About ten minutes later, in my own world snapping pictures of the architecture, with literally no one around, I heard this loud ‘BANG.’ I jumped, looked around, and couldn’t figure out what it was. At the same time, I noticed that my lap was getting wet, as though I had peed my pants. Yep, that’s right. As I was wheeling around, the gas water in my bottle got shaken up and created enough pressure to blow the lid off of my bottle. The loud bang was me, and the moisture on my pants was carbonated water. I proceeded to take all of the things out of my bag and dump – literally dump – a liter of water out. I set them all out on a marble step nearby knowing that it was upwards of 90 degrees and they should dry out soon enough. They did, of course, and anyone that passed by offered to help however they could. Lesson learned: do not overfill bottles with gas water.
At one of the monuments I was visiting, I saw a young couple taking a selfie. I offered to take their photo and they gratefully accepted. We asked where each other where we were from and they told me Pakistan. I asked if they would take my picture and they, of course, agreed. As I positioned myself in front of the monumnet, this young Pakistani woman sat down next to me and took a selfie of the two of us. I wasn’t sure what was going on – why would I want a picture with a strange woman from Pakistan – so I smiled big, and then asked again if I could get a picture with just me.
On my way to the airport the next morning, around 6:30 am, my driver reached for his bottle of Pepsi and right before taking a sip, stopped himself and asked me if I wanted some. It was 6:30 am, so of course I wasn’t interested in Pepsi. But also, why would I want to take a drink from my ride-sharing driver’s Pepsi bottle?
So back to that salad. I had read mixed reviews on whether the water in Azerbaijan is potable. Most of what I read was that it was okay but might give you a little bit of an upset stomach. When I read things like this, I always veer on the side of caution and just get bottled water. Honestly, in most of where I have visited, the water has been drinkable. So, when I was served a small side salad for breakfast, I quickly thought about whether it was safe to eat, knowing that it was probably rinsed in the local water. It was such a small amount so I went for it. After all, I’ve been eating all over the world, and things like horse meat, wild boar, rice made in a giant public bowl in Central Asia, street foods, breads that have been handled by god knows how many people. I was eating it all, and loving every minute of it.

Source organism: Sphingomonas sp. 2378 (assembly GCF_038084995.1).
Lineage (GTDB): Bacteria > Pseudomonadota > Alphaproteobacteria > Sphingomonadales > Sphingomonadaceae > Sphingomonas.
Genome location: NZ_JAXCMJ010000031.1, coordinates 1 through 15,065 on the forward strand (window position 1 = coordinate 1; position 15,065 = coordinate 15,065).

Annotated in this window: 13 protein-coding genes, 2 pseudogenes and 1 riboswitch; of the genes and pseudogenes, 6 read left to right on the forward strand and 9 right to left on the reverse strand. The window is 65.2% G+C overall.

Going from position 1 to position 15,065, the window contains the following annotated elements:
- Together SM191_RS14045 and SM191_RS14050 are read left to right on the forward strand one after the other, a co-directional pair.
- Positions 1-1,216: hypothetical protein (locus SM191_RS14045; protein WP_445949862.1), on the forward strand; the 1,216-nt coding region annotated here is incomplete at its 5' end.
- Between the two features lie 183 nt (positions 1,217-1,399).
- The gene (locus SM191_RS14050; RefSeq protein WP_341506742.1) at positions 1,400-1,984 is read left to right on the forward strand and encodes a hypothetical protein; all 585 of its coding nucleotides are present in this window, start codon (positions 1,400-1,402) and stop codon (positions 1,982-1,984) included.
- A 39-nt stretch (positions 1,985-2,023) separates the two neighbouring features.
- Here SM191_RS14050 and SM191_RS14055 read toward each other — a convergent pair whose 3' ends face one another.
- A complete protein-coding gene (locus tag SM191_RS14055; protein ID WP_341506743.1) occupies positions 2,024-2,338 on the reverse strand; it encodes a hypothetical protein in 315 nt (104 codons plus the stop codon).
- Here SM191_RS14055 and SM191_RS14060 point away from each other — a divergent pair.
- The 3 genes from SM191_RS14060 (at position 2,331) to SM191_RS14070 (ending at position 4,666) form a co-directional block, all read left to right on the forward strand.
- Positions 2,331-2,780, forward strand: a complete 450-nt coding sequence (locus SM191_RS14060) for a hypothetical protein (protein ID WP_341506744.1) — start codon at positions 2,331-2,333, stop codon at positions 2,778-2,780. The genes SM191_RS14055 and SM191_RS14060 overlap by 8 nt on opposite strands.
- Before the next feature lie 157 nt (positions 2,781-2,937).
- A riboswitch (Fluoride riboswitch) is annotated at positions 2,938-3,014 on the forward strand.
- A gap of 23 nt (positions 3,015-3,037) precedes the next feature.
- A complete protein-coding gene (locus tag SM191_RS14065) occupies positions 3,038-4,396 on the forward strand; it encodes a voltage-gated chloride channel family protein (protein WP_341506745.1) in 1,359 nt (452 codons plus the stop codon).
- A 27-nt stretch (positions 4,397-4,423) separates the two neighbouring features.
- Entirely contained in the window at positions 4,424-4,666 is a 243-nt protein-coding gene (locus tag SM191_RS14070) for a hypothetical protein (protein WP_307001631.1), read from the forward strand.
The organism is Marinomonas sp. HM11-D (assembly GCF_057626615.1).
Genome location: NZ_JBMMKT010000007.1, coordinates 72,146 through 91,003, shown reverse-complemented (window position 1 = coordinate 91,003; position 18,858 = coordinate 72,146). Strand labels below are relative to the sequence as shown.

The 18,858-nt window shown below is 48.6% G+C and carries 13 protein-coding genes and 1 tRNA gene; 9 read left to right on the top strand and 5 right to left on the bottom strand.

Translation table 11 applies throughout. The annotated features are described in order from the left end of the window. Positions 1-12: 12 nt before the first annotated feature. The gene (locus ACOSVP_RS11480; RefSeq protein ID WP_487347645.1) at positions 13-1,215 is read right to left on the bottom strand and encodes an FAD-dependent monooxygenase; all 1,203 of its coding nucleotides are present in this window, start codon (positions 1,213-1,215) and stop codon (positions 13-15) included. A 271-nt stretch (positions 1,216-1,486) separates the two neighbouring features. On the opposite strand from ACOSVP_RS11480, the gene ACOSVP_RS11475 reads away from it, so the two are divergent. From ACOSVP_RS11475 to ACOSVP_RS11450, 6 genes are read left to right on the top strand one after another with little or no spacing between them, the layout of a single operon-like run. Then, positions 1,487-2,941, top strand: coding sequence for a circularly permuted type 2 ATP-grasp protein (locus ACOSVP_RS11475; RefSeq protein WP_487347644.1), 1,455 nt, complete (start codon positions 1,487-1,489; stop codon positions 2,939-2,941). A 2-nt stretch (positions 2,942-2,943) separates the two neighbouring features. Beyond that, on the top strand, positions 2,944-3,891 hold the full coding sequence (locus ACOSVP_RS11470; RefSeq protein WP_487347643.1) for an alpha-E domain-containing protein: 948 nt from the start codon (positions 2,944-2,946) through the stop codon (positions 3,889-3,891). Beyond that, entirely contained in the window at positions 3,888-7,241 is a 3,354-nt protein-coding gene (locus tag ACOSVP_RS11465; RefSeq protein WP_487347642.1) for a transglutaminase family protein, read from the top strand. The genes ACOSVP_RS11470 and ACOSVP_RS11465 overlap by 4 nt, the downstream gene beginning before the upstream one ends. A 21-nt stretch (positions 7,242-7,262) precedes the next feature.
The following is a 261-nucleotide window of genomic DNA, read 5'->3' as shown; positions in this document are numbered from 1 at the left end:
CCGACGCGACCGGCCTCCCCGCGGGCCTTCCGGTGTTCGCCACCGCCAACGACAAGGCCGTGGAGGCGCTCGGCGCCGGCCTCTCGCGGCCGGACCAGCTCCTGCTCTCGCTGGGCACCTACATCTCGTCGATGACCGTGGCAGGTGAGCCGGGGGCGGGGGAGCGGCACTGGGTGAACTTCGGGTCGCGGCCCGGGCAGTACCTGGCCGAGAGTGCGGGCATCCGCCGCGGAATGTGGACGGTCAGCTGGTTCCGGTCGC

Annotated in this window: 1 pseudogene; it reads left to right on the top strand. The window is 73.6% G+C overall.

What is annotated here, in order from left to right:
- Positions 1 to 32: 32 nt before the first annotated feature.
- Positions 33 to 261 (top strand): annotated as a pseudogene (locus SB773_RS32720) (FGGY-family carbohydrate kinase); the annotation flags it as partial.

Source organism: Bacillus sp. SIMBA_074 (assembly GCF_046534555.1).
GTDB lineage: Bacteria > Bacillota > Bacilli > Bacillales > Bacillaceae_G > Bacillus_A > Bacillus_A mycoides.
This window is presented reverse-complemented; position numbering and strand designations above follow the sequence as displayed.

That night, as I was getting ready for bed, I could tell my stomach wasn’t settling well. I figured it was just a short little stink of ‘something’ and would be better by the next day. I made it on my flight and to my hotel in Tbilisi, Georgia and ended up spending the next day and a half sick in bed. I only made it out of my room for a short bit to get some crackers from a market two blocks away. After about 48 hours, I knew I needed to get some medicine in me and dug deep in my bag to find the antibiotics I had packed three months ago. It only took a few hours and I was feeling so much better.
Ironically, I had built in a few extra days of downtime in Tbilisi, Georgia, knowing that I was coming off of some intense days in Central Asia and would need the rest. I had no idea, of course, that I would need the time to recover from a small side salad in Baku, Azerbaijan.
Fortunately, I was 90% back to normal on my second full day in Tbilisi, Georgia. I hadn’t seen anything in Georgia yet, but I had an already scheduled day trip to Armenia. I would have to see Georgia in the following days.
I arrived at the office of the tour company and to no surprise, they challenged me on whether I would be able to participate in the tour because of my wheelchair. Quite honestly, I get pretty tired of having to convince people of what I can and cannot do. I know my limits and I wish people would just believe me. Anyway, they let me go on this trip, telling me I might not be able to see all of the sites and I would just have to listen to the guide in the van to get as much out of the tour as possible. Whatever…I thought. If I want to see the site, I will find a way to get there. And if I don’t, I’ll happily sit in the van. But I will not miss out on Armenia!
The tour itself turned out to be quite fantastic (and I’m not one for group tours). There were four young men, a female guide about my age, and Arthur, our driver. They seated me in the front seat of our van, telling me it would be easier for me, and I just complied, knowing I wouldn’t have to share sweat with a stranger crammed in the back.